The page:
As I began scouring the Internet, soaking up as much information as possible on highwheel bikes, I discovered just how rare they are. I even began to look at websites such as eBay.com to purchase bikes on my own. Not a single highwheel was to be found.
One lucky afternoon, I came across an online community called thewheelmen.org. I posted a call for all wheelmen to come have their portraits taken by me. To my surprise, I received not a single response. So, I decided to contact my state’s captain, Paul Schmidt. He was skeptical, but helped me to get the ball rolling.
I made the decision to create "cabinet card"-style portraits of my subjects to match the period mood of the subject. I studied a few hundred cabinet cards featuring bicycle riders to help mold a cohesive idea and style.
Coming up with intriguing backgrounds was going to be incredibly tough, but with the help of Marc Hauser of Tamara Backdrops in Chicago, I got my hands on authentic period-correct backgrounds, some of which exceeded 120 years of age. I knew moving these delicate backdrops had the potential to damage them, so I decided to photograph them separately from my subjects.
To merge my subjects with the backdrops, I purchased a "greenscreen" sweep background on which to photograph them. I had never used a greenscreen for my work, as I prefer to shoot a single image rather than make a composite, but it was the best alternative due to the fragility of the backdrops. However, one advantage of this approach was that the only change between images was the rider and bike.
Lighting the greenscreen as evenly as possible is essential to making the Photoshop work easier. Keep an eye on your drop shadow. It’s very difficult, if not impossible, to strip out the drop shadow from the green backdrop. The shadow will retain some green value and will make your selection incredibly choppy. My suggestion is to completely remove your drop shadow and create your own with Photoshop.
To create a lighting pattern that would fit well with my photographic style, I knew I would want a lot of contrast and short lighting. A lot of my style relies on the use of spot grids, usually never exceeding 30º. These portraits were made with a total of five lights: three lights with spot grids are hitting my subject, and two lights with softboxes are evenly illuminating my greenscreen.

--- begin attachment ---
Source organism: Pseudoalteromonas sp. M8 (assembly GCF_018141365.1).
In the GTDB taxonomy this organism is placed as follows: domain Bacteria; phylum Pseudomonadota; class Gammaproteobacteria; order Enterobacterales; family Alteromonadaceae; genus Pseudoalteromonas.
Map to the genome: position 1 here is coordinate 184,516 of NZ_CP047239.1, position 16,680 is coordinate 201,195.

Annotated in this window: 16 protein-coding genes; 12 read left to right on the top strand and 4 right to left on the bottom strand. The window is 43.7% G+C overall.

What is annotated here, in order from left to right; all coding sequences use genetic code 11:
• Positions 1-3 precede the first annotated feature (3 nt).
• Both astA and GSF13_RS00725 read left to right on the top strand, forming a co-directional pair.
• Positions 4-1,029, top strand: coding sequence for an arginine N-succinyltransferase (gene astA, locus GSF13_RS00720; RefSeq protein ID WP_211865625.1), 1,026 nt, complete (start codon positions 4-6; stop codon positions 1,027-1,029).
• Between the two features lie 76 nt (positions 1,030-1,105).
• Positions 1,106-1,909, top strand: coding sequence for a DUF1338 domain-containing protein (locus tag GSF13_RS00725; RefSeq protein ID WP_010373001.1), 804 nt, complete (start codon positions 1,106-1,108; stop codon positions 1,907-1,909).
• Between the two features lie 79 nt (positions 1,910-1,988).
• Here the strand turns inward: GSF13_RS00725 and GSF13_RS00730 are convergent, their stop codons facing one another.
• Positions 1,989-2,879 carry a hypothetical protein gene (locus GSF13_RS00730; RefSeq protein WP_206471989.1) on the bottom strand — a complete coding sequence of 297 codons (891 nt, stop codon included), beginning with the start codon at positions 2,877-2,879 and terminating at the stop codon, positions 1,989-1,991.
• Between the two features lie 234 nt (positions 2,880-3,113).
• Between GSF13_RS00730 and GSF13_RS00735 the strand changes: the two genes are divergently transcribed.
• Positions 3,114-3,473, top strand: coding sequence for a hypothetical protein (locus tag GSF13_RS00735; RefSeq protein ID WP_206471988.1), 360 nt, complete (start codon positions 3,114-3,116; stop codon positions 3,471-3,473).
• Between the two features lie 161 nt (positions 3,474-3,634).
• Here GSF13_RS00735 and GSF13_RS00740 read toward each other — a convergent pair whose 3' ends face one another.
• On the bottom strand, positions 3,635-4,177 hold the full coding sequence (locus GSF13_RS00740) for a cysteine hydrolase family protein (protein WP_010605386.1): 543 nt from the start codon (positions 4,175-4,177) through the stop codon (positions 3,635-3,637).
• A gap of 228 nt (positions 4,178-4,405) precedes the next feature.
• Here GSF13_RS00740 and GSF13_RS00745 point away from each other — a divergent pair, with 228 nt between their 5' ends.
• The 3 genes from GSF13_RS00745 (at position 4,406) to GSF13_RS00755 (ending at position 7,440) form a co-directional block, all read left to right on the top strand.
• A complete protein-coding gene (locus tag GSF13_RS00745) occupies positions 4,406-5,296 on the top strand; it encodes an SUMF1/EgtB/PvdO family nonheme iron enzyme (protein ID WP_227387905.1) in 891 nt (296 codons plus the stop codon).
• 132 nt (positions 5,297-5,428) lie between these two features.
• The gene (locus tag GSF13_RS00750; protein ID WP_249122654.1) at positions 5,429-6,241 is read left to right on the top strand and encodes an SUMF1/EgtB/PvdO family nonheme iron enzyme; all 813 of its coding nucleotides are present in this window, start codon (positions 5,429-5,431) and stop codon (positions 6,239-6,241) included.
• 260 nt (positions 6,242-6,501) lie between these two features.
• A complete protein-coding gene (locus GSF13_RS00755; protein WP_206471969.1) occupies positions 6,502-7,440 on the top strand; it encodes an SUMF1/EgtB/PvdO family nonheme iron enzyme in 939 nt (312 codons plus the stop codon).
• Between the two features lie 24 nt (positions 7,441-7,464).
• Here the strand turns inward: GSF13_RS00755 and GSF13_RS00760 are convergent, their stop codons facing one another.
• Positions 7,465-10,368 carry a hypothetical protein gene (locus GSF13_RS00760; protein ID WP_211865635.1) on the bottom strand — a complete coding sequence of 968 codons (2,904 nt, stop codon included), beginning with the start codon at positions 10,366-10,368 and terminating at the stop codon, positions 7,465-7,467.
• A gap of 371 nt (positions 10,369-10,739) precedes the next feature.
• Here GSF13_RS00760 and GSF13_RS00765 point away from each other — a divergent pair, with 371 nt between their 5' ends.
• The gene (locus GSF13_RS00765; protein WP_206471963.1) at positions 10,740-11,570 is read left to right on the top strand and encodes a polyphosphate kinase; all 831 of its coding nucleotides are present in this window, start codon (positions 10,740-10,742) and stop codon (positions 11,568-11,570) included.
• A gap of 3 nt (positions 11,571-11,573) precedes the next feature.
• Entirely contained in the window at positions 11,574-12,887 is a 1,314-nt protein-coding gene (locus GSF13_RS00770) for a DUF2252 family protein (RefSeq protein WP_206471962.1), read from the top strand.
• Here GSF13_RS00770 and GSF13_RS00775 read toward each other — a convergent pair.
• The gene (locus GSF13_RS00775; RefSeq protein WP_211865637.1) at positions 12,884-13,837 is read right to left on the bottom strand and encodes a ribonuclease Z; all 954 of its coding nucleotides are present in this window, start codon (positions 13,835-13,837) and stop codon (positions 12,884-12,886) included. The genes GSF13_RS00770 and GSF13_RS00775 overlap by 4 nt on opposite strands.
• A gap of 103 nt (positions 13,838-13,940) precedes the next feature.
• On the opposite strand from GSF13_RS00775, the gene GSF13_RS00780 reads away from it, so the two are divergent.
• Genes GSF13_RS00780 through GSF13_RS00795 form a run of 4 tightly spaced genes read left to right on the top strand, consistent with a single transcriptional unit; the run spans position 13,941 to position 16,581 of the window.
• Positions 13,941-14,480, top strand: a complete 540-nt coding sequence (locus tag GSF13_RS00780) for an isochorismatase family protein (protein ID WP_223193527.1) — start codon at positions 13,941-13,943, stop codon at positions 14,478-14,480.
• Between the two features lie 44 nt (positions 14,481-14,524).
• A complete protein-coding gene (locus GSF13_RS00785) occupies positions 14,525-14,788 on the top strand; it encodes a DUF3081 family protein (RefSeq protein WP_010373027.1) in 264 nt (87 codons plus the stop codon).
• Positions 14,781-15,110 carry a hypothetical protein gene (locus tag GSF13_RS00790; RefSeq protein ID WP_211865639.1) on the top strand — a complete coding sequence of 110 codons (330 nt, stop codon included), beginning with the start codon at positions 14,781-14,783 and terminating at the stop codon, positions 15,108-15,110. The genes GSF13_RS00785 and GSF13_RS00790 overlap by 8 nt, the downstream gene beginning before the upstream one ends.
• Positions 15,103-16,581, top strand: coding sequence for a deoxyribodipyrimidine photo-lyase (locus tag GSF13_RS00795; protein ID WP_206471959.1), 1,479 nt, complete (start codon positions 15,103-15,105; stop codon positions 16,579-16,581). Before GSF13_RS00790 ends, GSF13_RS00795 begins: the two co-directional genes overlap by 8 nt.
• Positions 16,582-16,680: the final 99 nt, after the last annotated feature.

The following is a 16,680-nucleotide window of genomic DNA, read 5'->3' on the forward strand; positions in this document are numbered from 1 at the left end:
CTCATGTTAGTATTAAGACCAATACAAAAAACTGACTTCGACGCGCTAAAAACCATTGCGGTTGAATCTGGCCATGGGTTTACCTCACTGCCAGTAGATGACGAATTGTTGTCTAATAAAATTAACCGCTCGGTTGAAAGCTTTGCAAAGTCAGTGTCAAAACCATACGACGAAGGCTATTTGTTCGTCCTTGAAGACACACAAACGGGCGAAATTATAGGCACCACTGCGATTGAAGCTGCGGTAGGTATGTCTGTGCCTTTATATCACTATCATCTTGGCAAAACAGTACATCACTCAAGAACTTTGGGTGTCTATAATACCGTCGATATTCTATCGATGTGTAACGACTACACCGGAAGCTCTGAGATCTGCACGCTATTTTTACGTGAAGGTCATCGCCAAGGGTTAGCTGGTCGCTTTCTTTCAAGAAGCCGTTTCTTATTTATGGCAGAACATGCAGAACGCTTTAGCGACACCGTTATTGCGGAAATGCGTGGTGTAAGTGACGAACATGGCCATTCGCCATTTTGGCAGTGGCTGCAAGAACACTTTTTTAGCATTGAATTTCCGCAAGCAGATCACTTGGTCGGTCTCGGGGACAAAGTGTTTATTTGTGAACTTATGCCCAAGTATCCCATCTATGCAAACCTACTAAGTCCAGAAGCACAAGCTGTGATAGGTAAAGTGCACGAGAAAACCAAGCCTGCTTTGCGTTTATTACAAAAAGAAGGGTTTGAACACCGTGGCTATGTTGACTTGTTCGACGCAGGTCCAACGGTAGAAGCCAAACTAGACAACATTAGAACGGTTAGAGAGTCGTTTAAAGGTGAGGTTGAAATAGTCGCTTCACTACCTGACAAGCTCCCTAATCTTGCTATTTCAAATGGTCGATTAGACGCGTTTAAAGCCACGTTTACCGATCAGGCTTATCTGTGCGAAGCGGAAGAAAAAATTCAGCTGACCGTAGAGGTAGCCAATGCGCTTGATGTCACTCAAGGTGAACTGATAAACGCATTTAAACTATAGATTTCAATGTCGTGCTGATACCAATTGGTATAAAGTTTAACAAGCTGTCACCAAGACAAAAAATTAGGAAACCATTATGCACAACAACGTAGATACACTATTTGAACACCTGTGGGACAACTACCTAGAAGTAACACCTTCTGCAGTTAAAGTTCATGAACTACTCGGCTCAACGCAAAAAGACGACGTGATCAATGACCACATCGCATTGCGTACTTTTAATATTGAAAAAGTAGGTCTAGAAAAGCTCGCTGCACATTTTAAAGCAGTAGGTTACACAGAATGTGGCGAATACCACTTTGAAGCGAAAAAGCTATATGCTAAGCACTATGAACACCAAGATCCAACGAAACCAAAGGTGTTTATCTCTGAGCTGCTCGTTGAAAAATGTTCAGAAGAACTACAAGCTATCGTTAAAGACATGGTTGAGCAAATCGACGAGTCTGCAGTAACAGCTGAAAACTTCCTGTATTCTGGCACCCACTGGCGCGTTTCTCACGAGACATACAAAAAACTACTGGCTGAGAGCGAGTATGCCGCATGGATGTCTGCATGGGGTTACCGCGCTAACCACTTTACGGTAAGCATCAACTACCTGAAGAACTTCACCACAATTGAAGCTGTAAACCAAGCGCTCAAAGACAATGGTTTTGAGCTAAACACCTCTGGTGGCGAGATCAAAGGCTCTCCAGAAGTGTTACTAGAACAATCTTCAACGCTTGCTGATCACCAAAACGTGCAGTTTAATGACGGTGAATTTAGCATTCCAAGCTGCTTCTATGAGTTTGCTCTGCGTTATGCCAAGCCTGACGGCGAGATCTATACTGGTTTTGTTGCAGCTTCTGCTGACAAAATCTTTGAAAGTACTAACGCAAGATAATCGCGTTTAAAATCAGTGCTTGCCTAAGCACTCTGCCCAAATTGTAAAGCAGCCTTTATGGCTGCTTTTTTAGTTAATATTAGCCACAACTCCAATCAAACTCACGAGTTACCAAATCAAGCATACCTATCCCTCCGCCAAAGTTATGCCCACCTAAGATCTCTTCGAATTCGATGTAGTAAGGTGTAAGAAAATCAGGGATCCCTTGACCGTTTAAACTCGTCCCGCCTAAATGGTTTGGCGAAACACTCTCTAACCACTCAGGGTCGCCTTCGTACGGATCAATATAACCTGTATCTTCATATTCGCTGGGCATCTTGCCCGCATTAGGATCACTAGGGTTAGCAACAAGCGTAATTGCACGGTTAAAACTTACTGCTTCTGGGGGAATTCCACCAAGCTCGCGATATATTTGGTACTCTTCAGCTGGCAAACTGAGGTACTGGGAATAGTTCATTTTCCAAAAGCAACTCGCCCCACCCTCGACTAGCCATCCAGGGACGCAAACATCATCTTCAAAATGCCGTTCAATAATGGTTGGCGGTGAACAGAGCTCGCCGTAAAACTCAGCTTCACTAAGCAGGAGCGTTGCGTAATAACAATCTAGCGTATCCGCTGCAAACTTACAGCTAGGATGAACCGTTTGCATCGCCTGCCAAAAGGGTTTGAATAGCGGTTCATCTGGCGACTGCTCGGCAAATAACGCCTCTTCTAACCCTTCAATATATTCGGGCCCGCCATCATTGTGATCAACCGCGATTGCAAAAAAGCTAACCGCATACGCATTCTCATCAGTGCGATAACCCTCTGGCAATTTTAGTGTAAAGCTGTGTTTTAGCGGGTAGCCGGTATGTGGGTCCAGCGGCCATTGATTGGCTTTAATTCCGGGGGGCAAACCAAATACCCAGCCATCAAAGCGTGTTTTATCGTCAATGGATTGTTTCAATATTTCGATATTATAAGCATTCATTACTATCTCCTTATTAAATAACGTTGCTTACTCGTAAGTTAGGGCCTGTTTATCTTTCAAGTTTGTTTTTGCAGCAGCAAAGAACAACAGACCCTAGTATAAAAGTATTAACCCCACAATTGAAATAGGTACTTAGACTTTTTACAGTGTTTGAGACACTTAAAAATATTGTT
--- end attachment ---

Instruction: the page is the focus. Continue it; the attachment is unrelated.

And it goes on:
For even greenscreen lighting, both background lights were placed equidistant from the greenscreen and adjusted to the same power. Typically, my exposures were 1/125 sec. at ƒ/16 to ensure enough depth of field. The spot grids allowed me to precisely place the lights illuminating my subjects, and the dramatic falloff of light helped me create the atmosphere I like in my images.
To make the final composite, you need to replace the greenscreen with the background image. Using Photoshop’s Select > Color Range made it easy to quickly select the greenscreen background. Once a selection is made, the "marching ants" will show you if all of your green is being selected. You can use the Select > Refine Edge tool to improve the selection from there.
Once team captain Paul Schmidt came for his portrait at the studio, he helped spread the word to other members of the group. He was so kind to introduce me to a gentleman named Carey Williams who made this entire project come to life.
After I photographed Mr. Williams in his post-Civil War wardrobe, he quickly began helping me to promote the idea of these portraits to everyone involved in this community. As the project grew wings, Carey and I would be shooting as many as five bicycle portraits per session. Individuals came in from all surrounding states and some from as far as Colorado to have their portraits taken.
Luck would have it that most of our wheelmen owned their own wardrobe. It was a neat experience on set as my subjects were completely comfortable in their wardrobe—this is the way they truly like to cycle!
To see more of Britton Black’s highwheel photos and other projects, visit his website at www.brittonblack.com.